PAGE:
The first 9 months FY2023 saw a 1.7% increase in the amount of stamp duties collected, to S$4.51 Billion.

Tax rates and property values (AVs), both of which were increased in 2022, led to a growth of 12.6%, or almost S$3.4billion. A property’s rental values are used to calculate AVs, which have increased by 30 per cent in both the private and public sector residential rents.

Stamp duty revenue in the first three quarters (April-December 2023) of FY2023 increased from S$4.43 to S$4.51 bn. The FY2023 total is expected slightly higher than the FY2022, where it stood at S$5.95billion.

The S$5,26 billion collected during 9M FY2021, is 14.3% lower than the total of S$9,023 in FY2023. It is 39.7 percent higher than S$3.23billion in 9M FY2019. This data comes from the Singapore Department of Statistics.

In the first nine months, the amount collected for stamp duties on property rose by 1.7% compared to the previous fiscal year. It now stands at S$4.51billion.

The slight increase in revenue, which came after a year with lower transaction volumes and higher duty levels, was a reverse of the previous period of nine months when stamp duty revenues fell by 15.7%.

Some hot sectors in an ice-cold market

In 2023, new and resale sales will decline year-on-year, but the private residential price index will rise 6.8 per cent.

This would have resulted in a decrease in stamp duties collected because the increase in price could not compensate for the reduction in secondary market transaction where stamp duty was payable.

According to data from the Urban Redevelopment Authority, approximately 6,452 new homes will be sold in 2023. This is the lowest level since 2008, which saw 4,264 new homes sold. Last year, the number of condominium resales was estimated at 10,166 units. That’s about 15% lower than 2022.

In 2023, however, stamp duty revenues rose, so the difference could have been due to the sale of commercial or conservation shophouses. Their values increased sharply.

seascape floorplan

The funds were stashed in conservation shophouses. last month, DBS receivers put up for auction shophouses that belonged to entities connected to suspects of the S$3 billion case. The proceeds were to be recovered.

While new home sales dipped 9 per cent, sub-sales jumped 59 per cent. Sub-sales include secondary transactions before the completion of a construction project.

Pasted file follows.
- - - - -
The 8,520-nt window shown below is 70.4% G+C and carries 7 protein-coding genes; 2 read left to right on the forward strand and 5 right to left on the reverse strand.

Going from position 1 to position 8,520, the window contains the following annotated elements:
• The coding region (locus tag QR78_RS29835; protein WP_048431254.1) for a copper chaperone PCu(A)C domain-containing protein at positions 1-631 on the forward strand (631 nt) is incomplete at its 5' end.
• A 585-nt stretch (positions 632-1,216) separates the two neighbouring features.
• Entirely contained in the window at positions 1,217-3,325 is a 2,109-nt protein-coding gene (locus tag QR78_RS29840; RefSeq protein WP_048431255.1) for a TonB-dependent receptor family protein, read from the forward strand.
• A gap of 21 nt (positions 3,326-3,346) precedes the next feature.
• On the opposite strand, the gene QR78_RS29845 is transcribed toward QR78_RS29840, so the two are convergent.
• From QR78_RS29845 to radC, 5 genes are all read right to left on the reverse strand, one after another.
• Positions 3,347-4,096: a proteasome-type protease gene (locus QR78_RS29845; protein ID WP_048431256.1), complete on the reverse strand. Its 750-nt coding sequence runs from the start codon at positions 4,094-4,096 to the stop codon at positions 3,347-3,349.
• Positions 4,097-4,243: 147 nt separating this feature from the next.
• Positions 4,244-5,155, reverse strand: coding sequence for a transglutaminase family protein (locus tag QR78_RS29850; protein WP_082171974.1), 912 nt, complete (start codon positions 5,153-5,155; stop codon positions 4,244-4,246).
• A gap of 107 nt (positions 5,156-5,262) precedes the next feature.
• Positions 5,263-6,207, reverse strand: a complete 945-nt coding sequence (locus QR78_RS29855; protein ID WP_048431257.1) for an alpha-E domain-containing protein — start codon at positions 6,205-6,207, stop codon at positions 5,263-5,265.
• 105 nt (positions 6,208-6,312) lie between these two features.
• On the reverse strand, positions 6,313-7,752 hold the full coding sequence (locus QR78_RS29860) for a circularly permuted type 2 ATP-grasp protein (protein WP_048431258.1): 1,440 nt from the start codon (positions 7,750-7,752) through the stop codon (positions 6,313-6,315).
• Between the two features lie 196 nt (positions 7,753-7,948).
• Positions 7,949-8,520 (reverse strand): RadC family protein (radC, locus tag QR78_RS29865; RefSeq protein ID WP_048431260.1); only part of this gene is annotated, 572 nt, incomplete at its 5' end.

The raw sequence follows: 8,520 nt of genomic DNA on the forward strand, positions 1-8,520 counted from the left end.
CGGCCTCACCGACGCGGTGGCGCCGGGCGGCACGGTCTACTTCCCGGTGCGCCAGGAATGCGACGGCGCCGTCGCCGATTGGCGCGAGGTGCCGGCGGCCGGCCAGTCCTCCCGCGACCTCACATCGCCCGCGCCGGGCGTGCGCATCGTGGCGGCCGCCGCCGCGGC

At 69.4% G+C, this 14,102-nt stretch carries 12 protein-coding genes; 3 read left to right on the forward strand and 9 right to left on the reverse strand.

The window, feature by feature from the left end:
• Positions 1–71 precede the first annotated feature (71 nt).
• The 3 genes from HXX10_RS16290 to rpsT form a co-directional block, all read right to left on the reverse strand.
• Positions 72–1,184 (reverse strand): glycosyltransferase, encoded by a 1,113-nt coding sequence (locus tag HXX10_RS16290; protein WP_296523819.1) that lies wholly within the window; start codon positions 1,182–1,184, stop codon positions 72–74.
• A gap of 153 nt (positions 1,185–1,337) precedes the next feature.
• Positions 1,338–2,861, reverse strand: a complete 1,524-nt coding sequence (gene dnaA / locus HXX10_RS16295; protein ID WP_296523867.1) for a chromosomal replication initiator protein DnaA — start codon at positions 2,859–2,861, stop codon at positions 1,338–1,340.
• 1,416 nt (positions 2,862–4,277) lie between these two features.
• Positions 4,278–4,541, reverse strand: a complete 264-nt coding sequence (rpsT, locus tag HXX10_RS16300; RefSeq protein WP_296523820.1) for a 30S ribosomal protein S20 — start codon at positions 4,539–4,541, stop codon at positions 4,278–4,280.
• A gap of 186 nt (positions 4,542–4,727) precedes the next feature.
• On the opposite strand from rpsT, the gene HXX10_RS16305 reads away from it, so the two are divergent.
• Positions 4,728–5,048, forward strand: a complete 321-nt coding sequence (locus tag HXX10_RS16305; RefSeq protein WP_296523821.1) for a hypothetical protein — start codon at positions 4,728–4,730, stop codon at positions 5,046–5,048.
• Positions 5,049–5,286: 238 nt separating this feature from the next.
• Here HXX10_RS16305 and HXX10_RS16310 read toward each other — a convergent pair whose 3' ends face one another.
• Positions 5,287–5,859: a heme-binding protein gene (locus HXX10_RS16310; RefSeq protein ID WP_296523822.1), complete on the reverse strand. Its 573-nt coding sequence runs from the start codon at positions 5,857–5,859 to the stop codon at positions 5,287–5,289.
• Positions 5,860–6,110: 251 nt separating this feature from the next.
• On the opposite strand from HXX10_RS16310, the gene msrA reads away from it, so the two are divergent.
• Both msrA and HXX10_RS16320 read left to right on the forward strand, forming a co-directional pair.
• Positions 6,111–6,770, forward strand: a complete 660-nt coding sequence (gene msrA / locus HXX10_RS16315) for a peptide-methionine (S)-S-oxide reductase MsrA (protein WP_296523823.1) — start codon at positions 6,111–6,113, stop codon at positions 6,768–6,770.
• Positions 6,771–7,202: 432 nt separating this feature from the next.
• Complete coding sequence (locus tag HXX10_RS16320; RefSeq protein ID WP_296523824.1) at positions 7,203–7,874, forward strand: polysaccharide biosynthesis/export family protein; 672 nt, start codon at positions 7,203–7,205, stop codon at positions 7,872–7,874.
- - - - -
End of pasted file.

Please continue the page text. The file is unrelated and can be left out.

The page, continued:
Property tax bills are higher

In 9M FY2023, revenue from property tax increased by 12,6%, from S$3,02 billion the previous year, to S$3.4 Billion. This is expected to increase further in FY2024.

revenue for residential property tax will grow by about S$600m between 2024 and 2028, which is more than 60% higher than the original estimate of S$380m. The government attributed this to the higher AVs, which rose in conjunction with rents both for private and public housing.

In 2024, for example, the average rental value of owner-occupied homes will increase by 20 per cent due to the rise in market rents from 2022-2023.

The 9M FY2023 numbers are based on the 2022 AVs. This is because private home rentals rose by close to 30% in 2022. The property tax rates were raised in 2023.

In the past year, more condominiums have been completed and may be the reason why more homeowners are paying property tax.

Analysts expect that property tax collections will increase by a greater amount than stamp duty.

The government projected earlier that stamp duty collections would reach S$5,75 billion by FY2023. Singapore’s Gross Domestic Product is expected to increase by 0.8 percentage points, from 0.9 percent in FY2022 to 0.8 in FY2019.

Property tax revenue is projected at S$5.55bn in FY2023, up 9.6 per cent on FY2022’s S$5.06bn.

When the 2024 numbers are released, it will be interesting to see just how much the property taxes have increased.

It is due to the fact that there has been an important step-up in the AVs on private residential property.

In 2024, property taxes would increase by 15 percent and stamp duties by between 5 and 10 percent. Overall, combining them would result in an overall increase.

The ABSD Effect

ABSD rates have risen significantly, especially for foreigners and second-time homebuyers.

In April 2010, the ABSD rates for foreigners doubled, to 60 percent. The ABSD was also raised to 20 percent for Singapore citizens who were second-time buyers and 30 percent for permanent residents.

For developers subject to ABSD, the rates for land purchases will increase to 35 percent in 2021 from 25 percent previously.

BSD, which is now charged at 6%, would have likely fueled stamp duty collection during 9M FY2023, since the majority of residential deals were driven by owner-occupiers.

Singaporeans bought 14,019 private homes, or 82.1%, between April and Decembre last year. Permanent residents represented 15.5% of buyers with 2,647 deals, and foreigners accounted for just 2.1 percent with 356.

In that period, more land parcels also were sold as the government increased supply.

In the 9M period of FY2023, the estimated land values under the Government Land Sales program and en-bloc market totaled S$8.4 Billion, 27.1% higher than one year earlier.

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